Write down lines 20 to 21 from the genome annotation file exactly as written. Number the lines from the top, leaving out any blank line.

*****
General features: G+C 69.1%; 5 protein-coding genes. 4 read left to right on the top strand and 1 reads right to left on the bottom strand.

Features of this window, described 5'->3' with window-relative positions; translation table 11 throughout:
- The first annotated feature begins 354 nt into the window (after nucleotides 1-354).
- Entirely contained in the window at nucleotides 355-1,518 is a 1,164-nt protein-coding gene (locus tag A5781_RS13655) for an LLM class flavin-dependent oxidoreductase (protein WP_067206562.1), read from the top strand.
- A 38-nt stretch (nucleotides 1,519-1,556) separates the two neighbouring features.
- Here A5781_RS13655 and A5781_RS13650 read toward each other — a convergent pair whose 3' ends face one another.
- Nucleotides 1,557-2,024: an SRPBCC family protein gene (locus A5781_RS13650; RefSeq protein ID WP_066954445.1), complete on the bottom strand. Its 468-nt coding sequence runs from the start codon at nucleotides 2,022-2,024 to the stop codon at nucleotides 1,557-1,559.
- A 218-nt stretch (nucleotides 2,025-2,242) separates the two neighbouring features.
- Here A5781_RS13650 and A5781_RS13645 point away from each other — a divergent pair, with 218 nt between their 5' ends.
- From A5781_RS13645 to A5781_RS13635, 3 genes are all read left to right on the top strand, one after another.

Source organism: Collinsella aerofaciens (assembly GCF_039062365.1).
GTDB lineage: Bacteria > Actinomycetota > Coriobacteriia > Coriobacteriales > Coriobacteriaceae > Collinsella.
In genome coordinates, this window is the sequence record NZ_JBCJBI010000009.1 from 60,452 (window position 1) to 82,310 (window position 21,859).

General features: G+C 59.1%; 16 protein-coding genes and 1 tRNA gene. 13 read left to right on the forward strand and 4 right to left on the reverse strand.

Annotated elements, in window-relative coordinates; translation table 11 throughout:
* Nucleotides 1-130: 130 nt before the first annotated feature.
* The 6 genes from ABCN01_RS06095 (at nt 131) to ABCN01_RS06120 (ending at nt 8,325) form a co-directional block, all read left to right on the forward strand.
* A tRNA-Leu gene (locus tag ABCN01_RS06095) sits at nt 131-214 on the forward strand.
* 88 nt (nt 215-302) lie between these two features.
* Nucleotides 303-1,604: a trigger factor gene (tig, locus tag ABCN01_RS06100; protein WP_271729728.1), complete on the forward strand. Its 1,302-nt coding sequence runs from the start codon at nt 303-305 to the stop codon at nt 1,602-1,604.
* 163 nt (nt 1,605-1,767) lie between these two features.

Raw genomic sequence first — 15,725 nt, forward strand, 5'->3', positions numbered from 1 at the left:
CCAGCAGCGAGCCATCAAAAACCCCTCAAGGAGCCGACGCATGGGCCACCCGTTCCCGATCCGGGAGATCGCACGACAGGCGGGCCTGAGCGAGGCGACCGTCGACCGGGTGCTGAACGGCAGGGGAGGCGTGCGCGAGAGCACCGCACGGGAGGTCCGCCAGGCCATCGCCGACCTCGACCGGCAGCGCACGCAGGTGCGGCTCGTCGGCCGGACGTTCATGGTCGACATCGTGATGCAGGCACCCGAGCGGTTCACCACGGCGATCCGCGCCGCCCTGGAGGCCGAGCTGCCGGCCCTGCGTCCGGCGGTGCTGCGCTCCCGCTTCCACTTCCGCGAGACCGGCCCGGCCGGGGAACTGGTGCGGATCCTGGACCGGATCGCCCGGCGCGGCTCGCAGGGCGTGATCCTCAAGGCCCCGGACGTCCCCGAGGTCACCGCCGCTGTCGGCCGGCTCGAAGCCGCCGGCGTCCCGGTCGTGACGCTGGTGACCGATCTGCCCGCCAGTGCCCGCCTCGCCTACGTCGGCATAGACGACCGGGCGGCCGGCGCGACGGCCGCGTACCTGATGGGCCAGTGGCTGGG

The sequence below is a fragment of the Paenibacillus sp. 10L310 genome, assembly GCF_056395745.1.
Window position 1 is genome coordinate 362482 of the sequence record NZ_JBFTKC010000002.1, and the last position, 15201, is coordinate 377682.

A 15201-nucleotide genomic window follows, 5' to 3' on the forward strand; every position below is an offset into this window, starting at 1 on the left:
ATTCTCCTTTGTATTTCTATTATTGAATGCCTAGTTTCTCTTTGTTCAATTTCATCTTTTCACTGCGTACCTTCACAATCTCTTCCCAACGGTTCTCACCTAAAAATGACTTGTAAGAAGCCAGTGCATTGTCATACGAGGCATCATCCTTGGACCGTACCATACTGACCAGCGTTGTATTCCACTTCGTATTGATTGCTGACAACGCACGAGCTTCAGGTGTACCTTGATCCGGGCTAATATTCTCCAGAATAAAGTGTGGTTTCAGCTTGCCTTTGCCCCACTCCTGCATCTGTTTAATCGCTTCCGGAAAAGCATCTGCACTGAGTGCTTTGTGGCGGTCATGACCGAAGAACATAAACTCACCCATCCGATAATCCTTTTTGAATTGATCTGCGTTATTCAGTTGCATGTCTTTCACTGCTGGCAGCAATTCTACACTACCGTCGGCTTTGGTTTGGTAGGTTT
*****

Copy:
* Nucleotides 303-1,604: a trigger factor gene (tig, locus tag ABCN01_RS06100; protein WP_271729728.1), complete on the forward strand. Its 1,302-nt coding sequence runs from the start codon at nt 303-305 to the stop codon at nt 1,602-1,604.
* 163 nt (nt 1,605-1,767) lie between these two features.